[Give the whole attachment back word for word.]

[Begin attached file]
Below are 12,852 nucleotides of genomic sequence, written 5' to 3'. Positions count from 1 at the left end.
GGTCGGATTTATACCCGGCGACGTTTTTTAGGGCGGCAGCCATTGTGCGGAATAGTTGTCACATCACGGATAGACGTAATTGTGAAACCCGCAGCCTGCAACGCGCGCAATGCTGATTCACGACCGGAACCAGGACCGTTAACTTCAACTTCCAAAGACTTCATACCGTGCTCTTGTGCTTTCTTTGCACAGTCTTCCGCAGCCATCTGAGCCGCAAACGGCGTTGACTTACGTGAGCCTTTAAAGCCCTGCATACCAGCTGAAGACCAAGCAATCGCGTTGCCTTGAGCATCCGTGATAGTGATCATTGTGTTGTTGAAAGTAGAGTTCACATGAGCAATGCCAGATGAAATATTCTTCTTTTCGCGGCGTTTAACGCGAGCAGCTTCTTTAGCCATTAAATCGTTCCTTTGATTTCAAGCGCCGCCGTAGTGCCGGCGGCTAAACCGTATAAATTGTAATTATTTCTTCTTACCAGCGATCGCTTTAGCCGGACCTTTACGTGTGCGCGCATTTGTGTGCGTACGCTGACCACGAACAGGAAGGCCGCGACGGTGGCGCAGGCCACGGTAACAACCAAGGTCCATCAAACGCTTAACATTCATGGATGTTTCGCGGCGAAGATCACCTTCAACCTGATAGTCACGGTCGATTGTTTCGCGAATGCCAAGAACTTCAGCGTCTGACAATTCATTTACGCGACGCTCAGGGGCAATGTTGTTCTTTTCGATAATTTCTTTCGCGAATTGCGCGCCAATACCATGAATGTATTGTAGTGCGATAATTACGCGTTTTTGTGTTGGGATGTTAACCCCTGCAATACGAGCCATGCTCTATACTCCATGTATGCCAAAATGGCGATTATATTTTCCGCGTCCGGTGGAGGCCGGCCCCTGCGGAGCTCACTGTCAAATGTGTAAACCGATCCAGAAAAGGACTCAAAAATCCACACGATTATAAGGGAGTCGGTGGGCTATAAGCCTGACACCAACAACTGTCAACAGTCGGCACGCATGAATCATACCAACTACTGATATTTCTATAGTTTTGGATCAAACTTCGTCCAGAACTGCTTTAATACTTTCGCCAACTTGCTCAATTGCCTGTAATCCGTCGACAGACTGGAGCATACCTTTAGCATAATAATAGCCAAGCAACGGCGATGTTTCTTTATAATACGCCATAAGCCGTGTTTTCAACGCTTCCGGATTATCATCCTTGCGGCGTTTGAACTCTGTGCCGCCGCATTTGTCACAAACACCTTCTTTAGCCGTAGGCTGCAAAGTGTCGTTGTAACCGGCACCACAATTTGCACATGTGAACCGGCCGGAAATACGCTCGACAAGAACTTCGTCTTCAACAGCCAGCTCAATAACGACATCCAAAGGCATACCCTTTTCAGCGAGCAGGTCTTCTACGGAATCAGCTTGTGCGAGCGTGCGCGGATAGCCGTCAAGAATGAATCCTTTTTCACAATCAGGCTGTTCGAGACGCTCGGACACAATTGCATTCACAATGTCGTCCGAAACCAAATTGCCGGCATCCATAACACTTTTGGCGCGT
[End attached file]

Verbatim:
Below are 12,852 nucleotides of genomic sequence, written 5' to 3'. Positions count from 1 at the left end.
GGTCGGATTTATACCCGGCGACGTTTTTTAGGGCGGCAGCCATTGTGCGGAATAGTTGTCACATCACGGATAGACGTAATTGTGAAACCCGCAGCCTGCAACGCGCGCAATGCTGATTCACGACCGGAACCAGGACCGTTAACTTCAACTTCCAAAGACTTCATACCGTGCTCTTGTGCTTTCTTTGCACAGTCTTCCGCAGCCATCTGAGCCGCAAACGGCGTTGACTTACGTGAGCCTTTAAAGCCCTGCATACCAGCTGAAGACCAAGCAATCGCGTTGCCTTGAGCATCCGTGATAGTGATCATTGTGTTGTTGAAAGTAGAGTTCACATGAGCAATGCCAGATGAAATATTCTTCTTTTCGCGGCGTTTAACGCGAGCAGCTTCTTTAGCCATTAAATCGTTCCTTTGATTTCAAGCGCCGCCGTAGTGCCGGCGGCTAAACCGTATAAATTGTAATTATTTCTTCTTACCAGCGATCGCTTTAGCCGGACCTTTACGTGTGCGCGCATTTGTGTGCGTACGCTGACCACGAACAGGAAGGCCGCGACGGTGGCGCAGGCCACGGTAACAACCAAGGTCCATCAAACGCTTAACATTCATGGATGTTTCGCGGCGAAGATCACCTTCAACCTGATAGTCACGGTCGATTGTTTCGCGAATGCCAAGAACTTCAGCGTCTGACAATTCATTTACGCGACGCTCAGGGGCAATGTTGTTCTTTTCGATAATTTCTTTCGCGAATTGCGCGCCAATACCATGAATGTATTGTAGTGCGATAATTACGCGTTTTTGTGTTGGGATGTTAACCCCTGCAATACGAGCCATGCTCTATACTCCATGTATGCCAAAATGGCGATTATATTTTCCGCGTCCGGTGGAGGCCGGCCCCTGCGGAGCTCACTGTCAAATGTGTAAACCGATCCAGAAAAGGACTCAAAAATCCACACGATTATAAGGGAGTCGGTGGGCTATAAGCCTGACACCAACAACTGTCAACAGTCGGCACGCATGAATCATACCAACTACTGATATTTCTATAGTTTTGGATCAAACTTCGTCCAGAACTGCTTTAATACTTTCGCCAACTTGCTCAATTGCCTGTAATCCGTCGACAGACTGGAGCATACCTTTAGCATAATAATAGCCAAGCAACGGCGATGTTTCTTTATAATACGCCATAAGCCGTGTTTTCAACGCTTCCGGATTATCATCCTTGCGGCGTTTGAACTCTGTGCCGCCGCATTTGTCACAAACACCTTCTTTAGCCGTAGGCTGCAAAGTGTCGTTGTAACCGGCACCACAATTTGCACATGTGAACCGGCCGGAAATACGCTCGACAAGAACTTCGTCTTCAACAGCCAGCTCAATAACGACATCCAAAGGCATACCCTTTTCAGCGAGCAGGTCTTCTACGGAATCAGCTTGTGCGAGCGTGCGCGGATAGCCGTCAAGAATGAATCCTTTTTCACAATCAGGCTGTTCGAGACGCTCGGACACAATTGCATTCACAATGTCGTCCGAAACCAAATTGCCGGCATCCATAACACTTTTGGCGCGT